Children and adolescents with epilepsy are at risk for poor health related quality of life (HRQOL). Generic measures of HRQOL may not capture unique aspects of functioning in this population, which are necessary for gauging clinical outcomes and response to treatment. Current epilepsy-specific HRQOL measures, which are responsive to the disease and its treatments, have significant limitations, including no self-report and parent-proxy versions for certain ages (e.g., self-report for 2-10 year olds, parent-proxy report for 2-4 year olds), no parent-proxy and self-reports developed in parallel, or exclusion of individuals with cognitive impairments. The aim of this project is to develop an epilepsy specific module of the PedsQL 4.0, a widely used and highly validated HRQOL instrument, that includes self-report and parent proxy versions that can be used across the developmental spectrum. Focus groups and cognitive interviews with patients with epilepsy and their caregivers identified important content areas based on their personal experiences as well as ways to refine the measures. Now we are undergoing national validation of the measure and hope this will be out for clinicians and researchers by 2017.
Non-adherence to medical regimens is a significant problem within pediatric populations that detrimentally impacts health and psychosocial outcomes. Approximately 60% of pediatric patients with epilepsy and their families are non-adherent to their antiepileptic drugs (AEDs). Poor AED adherence contributes to increased morbidity (i.e., persistent seizure activity), mortality, healthcare expenditures, and reduced quality of life for individuals with epilepsy. Few interventions have been developed to improve treatment adherence in adolescents with epilepsy. The purpose of the current study was to test the feasibility and acceptability of five different text-messaging or application based interventions to improve adolescent AED non-adherence. Twenty-five families were randomized to one of five interventions: 1) adolescent text only, 2) adolescent and caregiver text plus communication, 3) adolescent application only, 4) adolescent and caregiver application plus communication, and 5) epilepsy application for adolescents only. Primary caregivers and adolescents completed baseline assessment measures, as well as post-treatment and follow-up assessments. Patients were followed for approximately 3-months. The primary outcome measure was electronically-monitored adherence using MEMS TrackCaps or a SimpleMed. Data are currently being analyzed.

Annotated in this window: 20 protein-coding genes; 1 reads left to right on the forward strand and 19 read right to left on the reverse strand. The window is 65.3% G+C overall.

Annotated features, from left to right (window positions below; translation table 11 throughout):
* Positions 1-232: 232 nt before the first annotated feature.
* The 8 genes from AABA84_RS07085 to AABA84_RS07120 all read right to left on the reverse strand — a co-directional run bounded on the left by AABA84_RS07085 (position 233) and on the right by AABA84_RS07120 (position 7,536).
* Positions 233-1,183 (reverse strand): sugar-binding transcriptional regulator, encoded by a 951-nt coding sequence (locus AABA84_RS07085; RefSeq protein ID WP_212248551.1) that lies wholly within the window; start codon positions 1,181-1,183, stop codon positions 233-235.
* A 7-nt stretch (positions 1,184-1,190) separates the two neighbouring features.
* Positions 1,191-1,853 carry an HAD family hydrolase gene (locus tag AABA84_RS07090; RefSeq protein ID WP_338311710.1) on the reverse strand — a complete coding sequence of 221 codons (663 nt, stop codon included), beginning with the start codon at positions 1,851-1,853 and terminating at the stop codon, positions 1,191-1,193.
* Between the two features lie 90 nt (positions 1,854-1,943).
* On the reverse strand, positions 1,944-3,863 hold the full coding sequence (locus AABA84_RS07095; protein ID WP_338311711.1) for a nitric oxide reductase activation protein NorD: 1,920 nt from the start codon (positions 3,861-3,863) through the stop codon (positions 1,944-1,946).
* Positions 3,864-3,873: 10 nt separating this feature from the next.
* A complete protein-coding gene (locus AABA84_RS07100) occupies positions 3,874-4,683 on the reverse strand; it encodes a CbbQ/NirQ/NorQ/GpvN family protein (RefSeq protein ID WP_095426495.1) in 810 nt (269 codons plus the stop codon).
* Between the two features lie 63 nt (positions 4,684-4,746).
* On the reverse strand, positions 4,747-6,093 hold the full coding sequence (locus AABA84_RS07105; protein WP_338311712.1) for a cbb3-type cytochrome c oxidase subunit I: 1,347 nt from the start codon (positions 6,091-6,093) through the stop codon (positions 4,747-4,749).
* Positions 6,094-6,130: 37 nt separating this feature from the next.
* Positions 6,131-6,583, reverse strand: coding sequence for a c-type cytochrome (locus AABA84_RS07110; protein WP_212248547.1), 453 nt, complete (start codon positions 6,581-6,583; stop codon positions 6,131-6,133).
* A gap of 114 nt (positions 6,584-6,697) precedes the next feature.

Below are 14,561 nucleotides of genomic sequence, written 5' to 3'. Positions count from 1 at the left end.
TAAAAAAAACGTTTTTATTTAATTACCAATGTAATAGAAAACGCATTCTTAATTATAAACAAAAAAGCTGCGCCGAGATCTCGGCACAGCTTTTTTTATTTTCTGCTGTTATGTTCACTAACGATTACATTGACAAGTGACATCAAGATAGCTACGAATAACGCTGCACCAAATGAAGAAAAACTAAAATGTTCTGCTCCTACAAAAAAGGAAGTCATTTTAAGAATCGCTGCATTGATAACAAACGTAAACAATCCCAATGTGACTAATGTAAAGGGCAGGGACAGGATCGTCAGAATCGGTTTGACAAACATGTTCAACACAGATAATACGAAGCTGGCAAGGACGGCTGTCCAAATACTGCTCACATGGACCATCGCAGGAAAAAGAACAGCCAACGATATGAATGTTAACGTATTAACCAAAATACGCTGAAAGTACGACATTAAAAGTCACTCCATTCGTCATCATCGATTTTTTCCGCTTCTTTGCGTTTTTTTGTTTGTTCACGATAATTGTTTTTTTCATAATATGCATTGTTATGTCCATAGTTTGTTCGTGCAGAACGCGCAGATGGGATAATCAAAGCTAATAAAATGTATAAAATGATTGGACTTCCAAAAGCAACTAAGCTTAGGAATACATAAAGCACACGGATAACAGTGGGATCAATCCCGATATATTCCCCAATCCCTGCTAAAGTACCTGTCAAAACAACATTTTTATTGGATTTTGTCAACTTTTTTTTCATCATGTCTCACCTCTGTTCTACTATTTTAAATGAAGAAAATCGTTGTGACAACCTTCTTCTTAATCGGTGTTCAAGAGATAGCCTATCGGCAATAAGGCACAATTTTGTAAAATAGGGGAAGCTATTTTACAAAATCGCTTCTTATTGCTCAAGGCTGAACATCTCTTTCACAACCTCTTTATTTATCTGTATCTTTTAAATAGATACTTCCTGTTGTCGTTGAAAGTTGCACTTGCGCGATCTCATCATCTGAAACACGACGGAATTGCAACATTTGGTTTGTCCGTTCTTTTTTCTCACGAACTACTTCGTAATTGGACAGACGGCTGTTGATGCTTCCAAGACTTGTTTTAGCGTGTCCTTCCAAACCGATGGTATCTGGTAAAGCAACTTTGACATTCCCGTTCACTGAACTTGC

Few studies have been conducted with adolescents with epilepsy to examine rates, patterns, and predictors of non-adherence to AED therapy using objective methods (i.e., electronic monitors). The purpose this study was to examine adherence over time to AED therapy using objective electronic monitors and identify predictors of non-adherence in adolescents with epilepsy. Sixty adolescents and their primary caregivers completed questionnaires and had their adherence monitored over the course of one year. We are working on examining the data and are interested in identifying individual (e.g., internalizing/externalizing problems, risk-taking, treatment responsibility, self-management behaviors), family (e.g., conflict), medical (e.g., side effects, seizure), and sociodemographic variables (e.g., socioeconomic status, age) predictors of adherence over one-year.
The ABC study, which was completed in 2011, focused on examining patterns of adherence rates over time for children with new-onset epilepsy and identifying the factors that best predict adherence to antiepileptic drug therapy for children with epilepsy over time. We recruited 124 participants, who used electronic monitors, to assess adherence over time and completed questionnaires to assess psychosocial variables (e.g., barriers, knowledge, parenting stress, family functioning, child psychopathology) over 10 time points. We are currently analyzing and publishing key findings from this longitudinal dataset.